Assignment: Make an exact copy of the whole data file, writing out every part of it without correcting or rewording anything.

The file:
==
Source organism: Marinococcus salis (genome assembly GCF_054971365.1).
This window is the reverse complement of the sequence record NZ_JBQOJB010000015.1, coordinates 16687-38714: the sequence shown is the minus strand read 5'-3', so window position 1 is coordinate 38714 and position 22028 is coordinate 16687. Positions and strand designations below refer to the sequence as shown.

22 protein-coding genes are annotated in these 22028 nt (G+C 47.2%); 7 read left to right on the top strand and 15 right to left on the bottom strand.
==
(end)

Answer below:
Source organism: Marinococcus salis (genome assembly GCF_054971365.1).
This window is the reverse complement of the sequence record NZ_JBQOJB010000015.1, coordinates 16687-38714: the sequence shown is the minus strand read 5'-3', so window position 1 is coordinate 38714 and position 22028 is coordinate 16687. Positions and strand designations below refer to the sequence as shown.

22 protein-coding genes are annotated in these 22028 nt (G+C 47.2%); 7 read left to right on the top strand and 15 right to left on the bottom strand.